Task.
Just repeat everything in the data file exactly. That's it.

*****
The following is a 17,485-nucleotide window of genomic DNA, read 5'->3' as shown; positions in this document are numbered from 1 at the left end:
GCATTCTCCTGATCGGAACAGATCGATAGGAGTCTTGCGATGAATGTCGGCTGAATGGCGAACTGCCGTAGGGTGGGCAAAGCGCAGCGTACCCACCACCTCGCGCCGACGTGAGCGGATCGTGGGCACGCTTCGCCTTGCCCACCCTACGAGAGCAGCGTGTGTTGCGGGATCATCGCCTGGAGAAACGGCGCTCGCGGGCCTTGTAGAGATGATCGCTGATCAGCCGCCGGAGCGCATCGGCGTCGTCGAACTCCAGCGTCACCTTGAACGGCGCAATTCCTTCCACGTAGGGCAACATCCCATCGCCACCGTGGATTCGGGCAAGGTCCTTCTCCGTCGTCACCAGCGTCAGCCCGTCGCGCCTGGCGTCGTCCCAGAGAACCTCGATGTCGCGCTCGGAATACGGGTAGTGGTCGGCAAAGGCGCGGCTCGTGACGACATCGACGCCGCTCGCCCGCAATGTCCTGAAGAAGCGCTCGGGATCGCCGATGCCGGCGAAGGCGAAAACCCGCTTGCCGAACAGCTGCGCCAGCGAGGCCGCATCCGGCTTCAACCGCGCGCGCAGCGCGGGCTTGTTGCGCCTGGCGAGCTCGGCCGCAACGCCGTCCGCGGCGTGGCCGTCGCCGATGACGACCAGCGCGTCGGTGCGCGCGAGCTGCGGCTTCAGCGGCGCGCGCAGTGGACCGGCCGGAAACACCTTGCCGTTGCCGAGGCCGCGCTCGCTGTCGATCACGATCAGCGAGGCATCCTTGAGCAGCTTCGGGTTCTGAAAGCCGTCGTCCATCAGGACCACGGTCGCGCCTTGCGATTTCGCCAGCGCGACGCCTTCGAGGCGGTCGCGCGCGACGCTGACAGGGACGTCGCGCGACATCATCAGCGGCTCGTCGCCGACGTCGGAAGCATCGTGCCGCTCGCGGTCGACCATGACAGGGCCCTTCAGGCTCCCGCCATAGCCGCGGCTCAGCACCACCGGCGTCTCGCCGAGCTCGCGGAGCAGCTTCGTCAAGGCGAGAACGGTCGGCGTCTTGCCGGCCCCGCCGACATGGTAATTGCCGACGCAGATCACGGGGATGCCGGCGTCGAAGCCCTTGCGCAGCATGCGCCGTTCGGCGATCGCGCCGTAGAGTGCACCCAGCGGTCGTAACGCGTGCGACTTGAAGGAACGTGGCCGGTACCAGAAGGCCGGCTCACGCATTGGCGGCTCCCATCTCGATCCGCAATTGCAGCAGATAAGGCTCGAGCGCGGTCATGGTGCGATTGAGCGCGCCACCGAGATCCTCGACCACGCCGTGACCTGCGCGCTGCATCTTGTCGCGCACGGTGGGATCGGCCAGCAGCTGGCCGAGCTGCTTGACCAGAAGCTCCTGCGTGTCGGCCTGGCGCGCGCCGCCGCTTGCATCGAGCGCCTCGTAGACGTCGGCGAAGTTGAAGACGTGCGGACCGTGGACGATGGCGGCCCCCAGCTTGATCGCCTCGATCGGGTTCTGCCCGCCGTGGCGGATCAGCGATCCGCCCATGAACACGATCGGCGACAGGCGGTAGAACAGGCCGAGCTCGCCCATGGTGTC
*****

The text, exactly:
The following is a 17,485-nucleotide window of genomic DNA, read 5'->3' as shown; positions in this document are numbered from 1 at the left end:
GCATTCTCCTGATCGGAACAGATCGATAGGAGTCTTGCGATGAATGTCGGCTGAATGGCGAACTGCCGTAGGGTGGGCAAAGCGCAGCGTACCCACCACCTCGCGCCGACGTGAGCGGATCGTGGGCACGCTTCGCCTTGCCCACCCTACGAGAGCAGCGTGTGTTGCGGGATCATCGCCTGGAGAAACGGCGCTCGCGGGCCTTGTAGAGATGATCGCTGATCAGCCGCCGGAGCGCATCGGCGTCGTCGAACTCCAGCGTCACCTTGAACGGCGCAATTCCTTCCACGTAGGGCAACATCCCATCGCCACCGTGGATTCGGGCAAGGTCCTTCTCCGTCGTCACCAGCGTCAGCCCGTCGCGCCTGGCGTCGTCCCAGAGAACCTCGATGTCGCGCTCGGAATACGGGTAGTGGTCGGCAAAGGCGCGGCTCGTGACGACATCGACGCCGCTCGCCCGCAATGTCCTGAAGAAGCGCTCGGGATCGCCGATGCCGGCGAAGGCGAAAACCCGCTTGCCGAACAGCTGCGCCAGCGAGGCCGCATCCGGCTTCAACCGCGCGCGCAGCGCGGGCTTGTTGCGCCTGGCGAGCTCGGCCGCAACGCCGTCCGCGGCGTGGCCGTCGCCGATGACGACCAGCGCGTCGGTGCGCGCGAGCTGCGGCTTCAGCGGCGCGCGCAGTGGACCGGCCGGAAACACCTTGCCGTTGCCGAGGCCGCGCTCGCTGTCGATCACGATCAGCGAGGCATCCTTGAGCAGCTTCGGGTTCTGAAAGCCGTCGTCCATCAGGACCACGGTCGCGCCTTGCGATTTCGCCAGCGCGACGCCTTCGAGGCGGTCGCGCGCGACGCTGACAGGGACGTCGCGCGACATCATCAGCGGCTCGTCGCCGACGTCGGAAGCATCGTGCCGCTCGCGGTCGACCATGACAGGGCCCTTCAGGCTCCCGCCATAGCCGCGGCTCAGCACCACCGGCGTCTCGCCGAGCTCGCGGAGCAGCTTCGTCAAGGCGAGAACGGTCGGCGTCTTGCCGGCCCCGCCGACATGGTAATTGCCGACGCAGATCACGGGGATGCCGGCGTCGAAGCCCTTGCGCAGCATGCGCCGTTCGGCGATCGCGCCGTAGAGTGCACCCAGCGGTCGTAACGCGTGCGACTTGAAGGAACGTGGCCGGTACCAGAAGGCCGGCTCACGCATTGGCGGCTCCCATCTCGATCCGCAATTGCAGCAGATAAGGCTCGAGCGCGGTCATGGTGCGATTGAGCGCGCCACCGAGATCCTCGACCACGCCGTGACCTGCGCGCTGCATCTTGTCGCGCACGGTGGGATCGGCCAGCAGCTGGCCGAGCTGCTTGACCAGAAGCTCCTGCGTGTCGGCCTGGCGCGCGCCGCCGCTTGCATCGAGCGCCTCGTAGACGTCGGCGAAGTTGAAGACGTGCGGACCGTGGACGATGGCGGCCCCCAGCTTGATCGCCTCGATCGGGTTCTGCCCGCCGTGGCGGATCAGCGATCCGCCCATGAACACGATCGGCGACAGGCGGTAGAACAGGCCGAGCTCGCCCATGGTGTC